Roundup of Social Lending News – August 27, 2011

Every Saturday I bring you the latest news from the world of peer to peer lending. These are the best of the news articles and blog posts from around the web that I shared on Twitter this past week.

It was a busy week on the p2p lending news front with plenty of updates and news from the blogosphere. One personal finance blogger who is new to our news roundup, Beating Broke, had not one, but two posts about Lending Club this past week. Both posts made the list below. And let’s not forget Prosper. They released the video from their recent p2p lending webinar. This should be required viewing for every p2p lending investor. Enjoy your weekend.

Prosper – Webinar Recording Available: “Social Lending’s Role in Volatile Times”

P2P Lending News – How to Invest $60,000 in Peer-to-Peer Lending Notes in 30 Days

Beating Broke – Calculating a Real Rate of Return on My Lending Club Portfolio

Consumerism Commentary – High-Yield Investing In a Low-Yield Environment

Bloomberg Businessweek – B-School Startups: A New Lending Option in NOLA

Nickel Steamroller – Total ROI – A Look At Diminishing Returns

Beating Broke – Lending Club: How I Select My Investments

Sweating the Big Stuff – I Moved to California to Join Lending Club

Lending Tuber – A look at Prosper’s 2008 Loans

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Aug. 30, 2011 1:21 am

Here another I think may be worth noting from the ABA Bankers Journal

The article leads with this:

“The emergence of P2P (person-to-person) lenders like Prosper, Lending Club, and Zopa was once thought of as a disruptive force in the financial services industry. However, although Lending Club’s loan volume has been steadily increasing month-over-month for the past year, the $20 million in loan volume it did in June 2011 is a drop in the ocean of overall consumer lending.

Not only is this not much of a threat to banks’ traditional lending business, there’s really no reason why banking couldn’t create an online lending marketplace of its own. In addition to the organic traffic that lenders could drive to such a site, they could refer to it those loans they decide to pass on themselves. They’d give the option of funding them to those investors and savers looking for higher rates of return than they’d obtain with CDs, by lending money in the marketplace. Banks could easily underprice Lending Club’s processing fee (which ranges from 2.25% to 4.5% of the loan amount), and avoid charging the 1% service charge for each payment received that Lending Club hits investors with.”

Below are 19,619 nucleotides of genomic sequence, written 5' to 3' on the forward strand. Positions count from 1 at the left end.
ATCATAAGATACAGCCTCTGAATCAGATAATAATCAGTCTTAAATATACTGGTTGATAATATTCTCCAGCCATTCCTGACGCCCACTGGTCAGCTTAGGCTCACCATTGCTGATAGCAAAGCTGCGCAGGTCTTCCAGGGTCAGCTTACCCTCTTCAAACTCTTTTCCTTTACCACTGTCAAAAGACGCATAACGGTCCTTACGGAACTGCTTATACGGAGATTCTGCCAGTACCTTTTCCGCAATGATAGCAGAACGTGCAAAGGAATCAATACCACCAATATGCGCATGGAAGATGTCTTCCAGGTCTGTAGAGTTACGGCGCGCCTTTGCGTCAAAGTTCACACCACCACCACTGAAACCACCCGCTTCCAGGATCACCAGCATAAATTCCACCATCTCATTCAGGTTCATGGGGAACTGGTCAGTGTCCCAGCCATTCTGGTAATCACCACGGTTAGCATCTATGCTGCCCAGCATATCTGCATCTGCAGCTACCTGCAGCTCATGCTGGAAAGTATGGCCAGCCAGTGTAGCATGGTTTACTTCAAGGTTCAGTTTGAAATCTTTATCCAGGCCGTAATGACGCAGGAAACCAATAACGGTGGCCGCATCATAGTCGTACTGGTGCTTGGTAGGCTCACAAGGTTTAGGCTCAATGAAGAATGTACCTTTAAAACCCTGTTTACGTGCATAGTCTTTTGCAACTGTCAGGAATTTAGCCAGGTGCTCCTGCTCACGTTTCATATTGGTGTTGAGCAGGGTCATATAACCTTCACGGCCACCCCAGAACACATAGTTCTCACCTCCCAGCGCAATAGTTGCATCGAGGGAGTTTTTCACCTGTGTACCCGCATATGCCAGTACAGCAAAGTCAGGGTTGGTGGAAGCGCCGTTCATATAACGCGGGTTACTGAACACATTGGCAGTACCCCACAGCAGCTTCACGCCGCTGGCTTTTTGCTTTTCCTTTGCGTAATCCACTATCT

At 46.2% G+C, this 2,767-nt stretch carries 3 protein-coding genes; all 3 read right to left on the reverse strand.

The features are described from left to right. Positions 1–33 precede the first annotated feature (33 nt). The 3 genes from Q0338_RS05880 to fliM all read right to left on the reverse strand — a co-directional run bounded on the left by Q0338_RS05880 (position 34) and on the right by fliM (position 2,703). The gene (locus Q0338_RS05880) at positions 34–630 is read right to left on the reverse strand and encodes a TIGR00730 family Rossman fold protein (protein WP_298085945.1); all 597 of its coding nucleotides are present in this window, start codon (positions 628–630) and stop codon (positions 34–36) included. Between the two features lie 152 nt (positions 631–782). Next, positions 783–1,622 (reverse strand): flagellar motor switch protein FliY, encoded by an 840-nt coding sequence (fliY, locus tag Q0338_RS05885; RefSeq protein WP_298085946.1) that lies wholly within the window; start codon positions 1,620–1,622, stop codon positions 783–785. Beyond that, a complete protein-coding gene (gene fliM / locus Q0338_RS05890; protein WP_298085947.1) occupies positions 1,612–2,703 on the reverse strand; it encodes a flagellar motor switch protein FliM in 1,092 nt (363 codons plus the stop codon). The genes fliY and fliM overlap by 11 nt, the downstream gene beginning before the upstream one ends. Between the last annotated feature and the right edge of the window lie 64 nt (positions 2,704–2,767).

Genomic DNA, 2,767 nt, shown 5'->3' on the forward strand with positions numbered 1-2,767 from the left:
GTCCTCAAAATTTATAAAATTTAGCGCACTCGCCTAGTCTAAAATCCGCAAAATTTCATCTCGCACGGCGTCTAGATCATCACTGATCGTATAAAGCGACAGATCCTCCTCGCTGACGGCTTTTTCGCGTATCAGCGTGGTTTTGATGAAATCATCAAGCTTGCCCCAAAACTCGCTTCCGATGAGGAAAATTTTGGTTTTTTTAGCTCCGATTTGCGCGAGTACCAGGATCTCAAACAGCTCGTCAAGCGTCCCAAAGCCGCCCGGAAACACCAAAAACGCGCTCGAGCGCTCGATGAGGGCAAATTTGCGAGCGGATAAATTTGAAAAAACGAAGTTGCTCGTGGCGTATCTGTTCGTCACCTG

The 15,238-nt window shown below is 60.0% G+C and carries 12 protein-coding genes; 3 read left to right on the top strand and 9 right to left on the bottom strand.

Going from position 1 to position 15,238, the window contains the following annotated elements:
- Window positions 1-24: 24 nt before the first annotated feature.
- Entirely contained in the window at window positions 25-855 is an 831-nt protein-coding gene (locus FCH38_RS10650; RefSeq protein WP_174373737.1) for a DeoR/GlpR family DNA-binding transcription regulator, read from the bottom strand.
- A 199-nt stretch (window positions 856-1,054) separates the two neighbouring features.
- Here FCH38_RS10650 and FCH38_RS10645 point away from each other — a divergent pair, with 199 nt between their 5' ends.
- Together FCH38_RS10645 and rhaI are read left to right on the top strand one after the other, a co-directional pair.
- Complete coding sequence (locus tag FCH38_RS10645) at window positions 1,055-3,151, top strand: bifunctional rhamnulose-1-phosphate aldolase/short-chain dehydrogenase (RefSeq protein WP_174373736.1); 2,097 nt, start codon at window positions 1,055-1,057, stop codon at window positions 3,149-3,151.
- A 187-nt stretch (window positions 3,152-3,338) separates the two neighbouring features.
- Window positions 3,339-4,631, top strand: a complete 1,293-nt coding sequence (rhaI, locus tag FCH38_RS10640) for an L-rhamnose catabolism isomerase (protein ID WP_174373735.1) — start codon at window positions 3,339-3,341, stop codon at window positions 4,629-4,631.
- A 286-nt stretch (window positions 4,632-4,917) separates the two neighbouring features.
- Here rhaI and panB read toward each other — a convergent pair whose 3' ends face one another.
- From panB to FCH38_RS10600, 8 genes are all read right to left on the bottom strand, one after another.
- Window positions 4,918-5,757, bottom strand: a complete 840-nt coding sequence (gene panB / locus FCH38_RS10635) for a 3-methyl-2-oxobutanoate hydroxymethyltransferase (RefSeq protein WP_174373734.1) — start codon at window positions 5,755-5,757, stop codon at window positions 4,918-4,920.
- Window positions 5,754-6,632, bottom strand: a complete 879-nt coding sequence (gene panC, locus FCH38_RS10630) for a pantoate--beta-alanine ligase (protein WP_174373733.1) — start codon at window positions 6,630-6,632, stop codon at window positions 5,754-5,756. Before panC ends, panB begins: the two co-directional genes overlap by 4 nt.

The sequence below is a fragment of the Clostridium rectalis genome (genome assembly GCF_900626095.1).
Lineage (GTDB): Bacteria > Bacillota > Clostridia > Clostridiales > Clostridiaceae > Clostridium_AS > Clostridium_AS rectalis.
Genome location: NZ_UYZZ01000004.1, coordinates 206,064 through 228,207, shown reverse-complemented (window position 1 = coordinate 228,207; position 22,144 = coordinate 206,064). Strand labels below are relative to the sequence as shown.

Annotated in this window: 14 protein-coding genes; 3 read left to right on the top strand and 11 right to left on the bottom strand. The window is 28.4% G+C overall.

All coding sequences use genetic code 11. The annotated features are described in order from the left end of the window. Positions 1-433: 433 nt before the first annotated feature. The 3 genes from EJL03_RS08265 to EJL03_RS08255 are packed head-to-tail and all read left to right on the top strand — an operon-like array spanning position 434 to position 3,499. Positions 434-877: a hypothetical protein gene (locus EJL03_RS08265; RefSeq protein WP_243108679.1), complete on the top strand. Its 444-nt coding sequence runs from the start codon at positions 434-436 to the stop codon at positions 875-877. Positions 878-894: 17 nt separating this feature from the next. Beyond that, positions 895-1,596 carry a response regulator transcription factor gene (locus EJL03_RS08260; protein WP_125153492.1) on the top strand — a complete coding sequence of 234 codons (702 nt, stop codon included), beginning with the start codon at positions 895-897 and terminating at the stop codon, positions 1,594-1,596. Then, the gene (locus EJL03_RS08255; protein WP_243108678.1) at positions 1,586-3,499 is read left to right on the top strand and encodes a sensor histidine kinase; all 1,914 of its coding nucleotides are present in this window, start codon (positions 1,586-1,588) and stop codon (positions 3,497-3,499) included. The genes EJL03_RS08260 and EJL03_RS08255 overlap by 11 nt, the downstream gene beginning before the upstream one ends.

Now, granted this is the Bankers Journal, so large grains of salt are involved, but I’d be REALLY interested in opinions and thoughts about the ability of traditional banks to jump into this game. It may just be “a drop in the bucket,” but this game is just getting started. The author seems to think it’d be minimal hassle/cost for a bank to initiate and maintain an online P2P presence.

just spitballing here…On one hand, I imagine it would be difficult for most banks to do their own P2P for a cost/benefit payoff they would find acceptable, unless it was one of the behemoths (and they’re kinda distracted right now). What bank(s) could afford to such an operation going? What about all the different state laws? Would it be feasible/prudent to focus on borrowers in only a few states? one region? Presumably the banks will be selling securities, so there may be thorny fee/double-dipping/fiduciary issues. Lots of regulatory thicket, and the uncertainty will only add to the cost.

On the other hand, I could see traditional banks taking advantage of a P2P weakness, which is the lack of brick and mortar (local) presence that would make lenders and borrowers feel more comfortable and secure in the transactions. The bank scours for creditworthy borrowers with employees well-versed (or quickly trained) in verifying borrower information, it takes a percentage stake in the loan that meet its (rigid?) criteria and makes the remainder available to individual lenders, who can speak a bank investment officer about how the process works, what loans quality/yield they want, etc. The bank can get more customers, expand it’s name and presence, it brings in money, and the bank can take perhaps incrementally more risk than they otherwise might (this could be seen as unnecessary risk, or the slight loosening of extra rigid standards). But the payoff, if done right, could be worth it. If a bank wanted to put the stranglehold on some local or regional competition, this could be the killer app.

The story also goes on to talk about P2P payments, which is interesting in it’s own right.